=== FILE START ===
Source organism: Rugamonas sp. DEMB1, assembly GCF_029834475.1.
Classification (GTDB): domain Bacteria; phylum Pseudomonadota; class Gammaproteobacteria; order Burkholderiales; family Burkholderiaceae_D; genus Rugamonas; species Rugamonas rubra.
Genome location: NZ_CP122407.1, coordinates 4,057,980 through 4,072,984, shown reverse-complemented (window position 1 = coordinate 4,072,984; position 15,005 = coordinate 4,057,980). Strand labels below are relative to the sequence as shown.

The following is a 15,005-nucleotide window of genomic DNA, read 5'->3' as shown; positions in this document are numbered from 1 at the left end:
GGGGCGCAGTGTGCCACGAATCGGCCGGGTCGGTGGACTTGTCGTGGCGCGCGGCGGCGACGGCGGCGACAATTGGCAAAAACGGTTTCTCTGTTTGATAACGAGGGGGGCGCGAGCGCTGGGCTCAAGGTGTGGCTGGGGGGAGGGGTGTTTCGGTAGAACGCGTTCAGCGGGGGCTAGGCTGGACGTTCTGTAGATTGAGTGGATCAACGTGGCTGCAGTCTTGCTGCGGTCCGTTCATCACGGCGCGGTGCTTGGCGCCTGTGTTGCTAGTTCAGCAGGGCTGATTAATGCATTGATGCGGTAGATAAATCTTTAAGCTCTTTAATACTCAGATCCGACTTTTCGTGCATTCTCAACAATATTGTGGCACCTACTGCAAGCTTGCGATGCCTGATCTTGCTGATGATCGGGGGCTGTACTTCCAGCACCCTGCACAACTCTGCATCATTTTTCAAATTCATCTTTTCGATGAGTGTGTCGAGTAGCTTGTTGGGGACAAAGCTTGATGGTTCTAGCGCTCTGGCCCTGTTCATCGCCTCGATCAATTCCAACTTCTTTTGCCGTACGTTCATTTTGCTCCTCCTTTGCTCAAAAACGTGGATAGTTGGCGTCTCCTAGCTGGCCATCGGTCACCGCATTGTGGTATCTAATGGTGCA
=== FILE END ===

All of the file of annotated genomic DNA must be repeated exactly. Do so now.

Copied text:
Source organism: Rugamonas sp. DEMB1, assembly GCF_029834475.1.
Classification (GTDB): domain Bacteria; phylum Pseudomonadota; class Gammaproteobacteria; order Burkholderiales; family Burkholderiaceae_D; genus Rugamonas; species Rugamonas rubra.
Genome location: NZ_CP122407.1, coordinates 4,057,980 through 4,072,984, shown reverse-complemented (window position 1 = coordinate 4,072,984; position 15,005 = coordinate 4,057,980). Strand labels below are relative to the sequence as shown.

The following is a 15,005-nucleotide window of genomic DNA, read 5'->3' as shown; positions in this document are numbered from 1 at the left end:
GGGGCGCAGTGTGCCACGAATCGGCCGGGTCGGTGGACTTGTCGTGGCGCGCGGCGGCGACGGCGGCGACAATTGGCAAAAACGGTTTCTCTGTTTGATAACGAGGGGGGCGCGAGCGCTGGGCTCAAGGTGTGGCTGGGGGGAGGGGTGTTTCGGTAGAACGCGTTCAGCGGGGGCTAGGCTGGACGTTCTGTAGATTGAGTGGATCAACGTGGCTGCAGTCTTGCTGCGGTCCGTTCATCACGGCGCGGTGCTTGGCGCCTGTGTTGCTAGTTCAGCAGGGCTGATTAATGCATTGATGCGGTAGATAAATCTTTAAGCTCTTTAATACTCAGATCCGACTTTTCGTGCATTCTCAACAATATTGTGGCACCTACTGCAAGCTTGCGATGCCTGATCTTGCTGATGATCGGGGGCTGTACTTCCAGCACCCTGCACAACTCTGCATCATTTTTCAAATTCATCTTTTCGATGAGTGTGTCGAGTAGCTTGTTGGGGACAAAGCTTGATGGTTCTAGCGCTCTGGCCCTGTTCATCGCCTCGATCAATTCCAACTTCTTTTGCCGTACGTTCATTTTGCTCCTCCTTTGCTCAAAAACGTGGATAGTTGGCGTCTCCTAGCTGGCCATCGGTCACCGCATTGTGGTATCTAATGGTGCA